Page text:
• Consider different days or locations for the drive throughs to occur to pick up pre-ordered products vs your regular in-person market.

      • Remember to check that your insurance policy will cover additional locations, times, activities.

  • Discontinue activities where people gather: educational events, cooking demos, music

  • Remember to promote all your changes via your website, social media platforms, MFMA elist, Public Health, SHIP, etc. Update your Minnesota Grown listing if you have one. Inform vendors and customers of the changes you are making and precautions you are taking (e.g., market design, increased handwashing, sanitization), as well as of any policies for customers (e.g., do not to shop if you are sick, keep 6 feet of distance).


Food Access Programs: 

SNAP EBT, FMNP, PoP

The USDA requires a farmers’ market to offer SNAP if the market is open and has a SNAP program.

Many markets use tokens (wood, plastic, metal, paper, laminated paper) to offer various programs. 

According to UCLA, this virus lives on plastic and metal up to 72 hours; on cardboard up to 24 hours. Metal and plastic tokens can be sanitized using the appropriate solutions; time may be the best sanitation for wood and paper tokens. Laminated paper tokens may be wiped off.

Although some risk of transmitting the virus does reside with the tokens, the main risk is really in the people interaction. 

Our best advice: as SNAP participants approach to use the card reader and obtain tokens, market worker should back up 6 feet. Once the SNAP participant has finished with the machine transactions, they should back up 6 feet, allowing the market worker to advance and complete the process. 

The Power of Produce (PoP) program may need to be postponed for the year since limiting the number of shoppers in the market is the highest priority. A market could consider allowing the family's designated shopper to pick up the produce their children have chosen (without the children being present).



Sanitation Guidance for Markets and Vendors

  • Follow CDC’s recommendations for how to clean and disinfect: CDC COVID-19 Clean & Disinfect.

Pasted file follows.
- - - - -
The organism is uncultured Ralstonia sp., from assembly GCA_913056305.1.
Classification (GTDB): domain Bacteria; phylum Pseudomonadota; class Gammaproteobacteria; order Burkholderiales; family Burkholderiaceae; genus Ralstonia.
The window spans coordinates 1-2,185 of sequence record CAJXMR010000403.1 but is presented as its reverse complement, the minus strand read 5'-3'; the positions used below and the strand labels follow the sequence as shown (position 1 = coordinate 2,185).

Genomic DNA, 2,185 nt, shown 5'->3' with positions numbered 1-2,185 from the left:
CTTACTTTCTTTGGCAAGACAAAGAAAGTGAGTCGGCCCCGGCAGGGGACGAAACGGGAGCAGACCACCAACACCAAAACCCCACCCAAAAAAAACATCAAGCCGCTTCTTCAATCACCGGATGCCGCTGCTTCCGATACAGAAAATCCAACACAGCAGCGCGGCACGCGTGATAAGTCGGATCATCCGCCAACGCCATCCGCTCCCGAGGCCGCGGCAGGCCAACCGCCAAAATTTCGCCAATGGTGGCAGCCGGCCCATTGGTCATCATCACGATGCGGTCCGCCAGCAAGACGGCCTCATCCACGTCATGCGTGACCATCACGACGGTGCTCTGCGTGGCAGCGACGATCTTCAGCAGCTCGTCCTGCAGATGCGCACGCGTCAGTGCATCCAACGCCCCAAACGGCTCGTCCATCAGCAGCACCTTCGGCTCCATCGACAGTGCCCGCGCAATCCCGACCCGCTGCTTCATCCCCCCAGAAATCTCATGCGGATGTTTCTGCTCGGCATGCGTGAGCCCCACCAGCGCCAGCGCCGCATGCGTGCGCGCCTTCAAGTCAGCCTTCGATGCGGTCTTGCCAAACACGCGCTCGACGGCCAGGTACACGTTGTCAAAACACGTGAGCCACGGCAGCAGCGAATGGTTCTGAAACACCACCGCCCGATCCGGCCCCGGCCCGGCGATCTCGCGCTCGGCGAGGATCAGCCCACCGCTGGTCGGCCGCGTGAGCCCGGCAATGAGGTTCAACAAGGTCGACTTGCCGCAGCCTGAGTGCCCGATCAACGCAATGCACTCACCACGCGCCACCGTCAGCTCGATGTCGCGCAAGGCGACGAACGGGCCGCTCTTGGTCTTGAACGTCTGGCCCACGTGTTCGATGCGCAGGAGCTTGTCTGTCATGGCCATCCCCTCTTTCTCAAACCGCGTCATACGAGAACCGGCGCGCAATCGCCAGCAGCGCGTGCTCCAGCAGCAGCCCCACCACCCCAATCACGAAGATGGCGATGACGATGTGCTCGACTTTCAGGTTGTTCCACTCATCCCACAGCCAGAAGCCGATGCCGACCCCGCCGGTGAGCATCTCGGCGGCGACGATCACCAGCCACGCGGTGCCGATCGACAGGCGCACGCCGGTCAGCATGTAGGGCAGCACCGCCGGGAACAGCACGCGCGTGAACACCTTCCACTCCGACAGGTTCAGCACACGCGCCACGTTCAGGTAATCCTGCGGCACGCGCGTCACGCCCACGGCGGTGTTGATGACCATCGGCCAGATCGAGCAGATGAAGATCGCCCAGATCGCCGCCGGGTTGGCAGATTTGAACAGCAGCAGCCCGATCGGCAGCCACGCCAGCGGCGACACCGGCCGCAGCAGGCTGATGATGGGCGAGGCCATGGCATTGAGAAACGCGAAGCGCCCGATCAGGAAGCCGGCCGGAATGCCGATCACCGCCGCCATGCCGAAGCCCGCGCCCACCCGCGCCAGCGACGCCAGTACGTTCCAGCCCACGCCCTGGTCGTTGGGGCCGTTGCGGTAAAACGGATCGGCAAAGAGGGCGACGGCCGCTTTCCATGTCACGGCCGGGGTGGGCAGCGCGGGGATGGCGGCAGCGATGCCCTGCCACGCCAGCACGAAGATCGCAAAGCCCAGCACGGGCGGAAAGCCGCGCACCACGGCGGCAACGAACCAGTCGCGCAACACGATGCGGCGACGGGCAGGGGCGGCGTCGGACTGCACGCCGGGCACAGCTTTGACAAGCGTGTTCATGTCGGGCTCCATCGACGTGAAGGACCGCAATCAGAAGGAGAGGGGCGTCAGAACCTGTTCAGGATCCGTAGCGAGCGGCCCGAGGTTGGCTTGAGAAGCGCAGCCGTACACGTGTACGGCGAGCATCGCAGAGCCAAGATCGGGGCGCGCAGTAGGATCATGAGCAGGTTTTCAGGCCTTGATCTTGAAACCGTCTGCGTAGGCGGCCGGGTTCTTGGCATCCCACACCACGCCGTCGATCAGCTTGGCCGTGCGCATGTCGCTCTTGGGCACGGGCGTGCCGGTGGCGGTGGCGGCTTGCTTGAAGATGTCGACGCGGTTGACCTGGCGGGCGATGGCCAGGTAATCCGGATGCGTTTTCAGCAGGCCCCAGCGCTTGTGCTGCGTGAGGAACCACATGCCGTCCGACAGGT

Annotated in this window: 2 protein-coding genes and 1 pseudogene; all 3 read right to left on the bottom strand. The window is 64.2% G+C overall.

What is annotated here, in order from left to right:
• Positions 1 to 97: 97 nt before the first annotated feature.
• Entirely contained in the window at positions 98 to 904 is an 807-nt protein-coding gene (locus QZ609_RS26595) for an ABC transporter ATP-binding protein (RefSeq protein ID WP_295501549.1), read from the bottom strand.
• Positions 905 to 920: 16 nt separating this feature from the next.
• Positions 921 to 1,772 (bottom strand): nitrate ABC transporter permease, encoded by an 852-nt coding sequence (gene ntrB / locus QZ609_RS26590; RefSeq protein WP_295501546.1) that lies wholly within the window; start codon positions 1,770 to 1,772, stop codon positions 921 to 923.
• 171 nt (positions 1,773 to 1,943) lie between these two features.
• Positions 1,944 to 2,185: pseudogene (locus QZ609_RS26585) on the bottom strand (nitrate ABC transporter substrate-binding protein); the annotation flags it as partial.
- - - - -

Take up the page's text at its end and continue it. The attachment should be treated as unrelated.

• Set up a schedule to sanitize all surfaces at your market where people touch: tables, handwashing stations, door handles, card machines, shopping baskets, etc. 

    • Schedule could include a log where the person writes the time and their initials when done sanitizing

  • If you have restrooms or port-a-potties, set up a schedule to sanitize all surfaces and replenish soap, sanitizers, toilet paper

  • Set up a schedule to replenish handwashing stations with water, soap, paper towels; remove waste paper and water

  • If using table coverings, make sure they are sanitizable (vinyl, plastic; not cloth or wood) 

  • Recommended products that have an EPA-approved emerging viral pathogen claims: 

Guidance for Market and Vendor Workforce

  • Sick workers (including vendors) must not come to the market

  • Encourage workers to practice social distancing and avoid large gatherings between market days, to decrease risk of potential exposure to the virus

  • Set a schedule for workers to wash hands, and sanitize materials

  • Stagger eating / break times or provide additional space to increase distancing of workers. (Market workforce are is allowed to consume food onsite 

  • Consider establishing a designated area in which all market workforce should eat. This can simply be a large open space outside of the stall areas 

  • Remind workforce to wash their hands before and after eating



Guidance for Communicating

With Customers

Several markets have established wonderful communication pieces already for their customers. Review these and find the messages that work best for your market and community:

Maple Grove Farmers' Market 

Little Italy Mercato Farmers' Market

Pleasantville Farmers' Market




MFMA provides services, programs and leadership that support and promote farmers' markets across Minnesota.

Minnesota Farmers' Market Association /// 9800 155th Street East, Nerstrand MN 55053 /// info@mfma.org 

Communications Director: Kim Guenther /// kguenther@mfma.org /// (573) 470-4445 

Director of Member Services: Jesse Davis /// jdavis@mfma.org /// (218) 259-9675 

Executive Director: Kathy Zeman /// kzeman@mfma.org /// (507) 664-9446 

       

Copyright MFMA 2019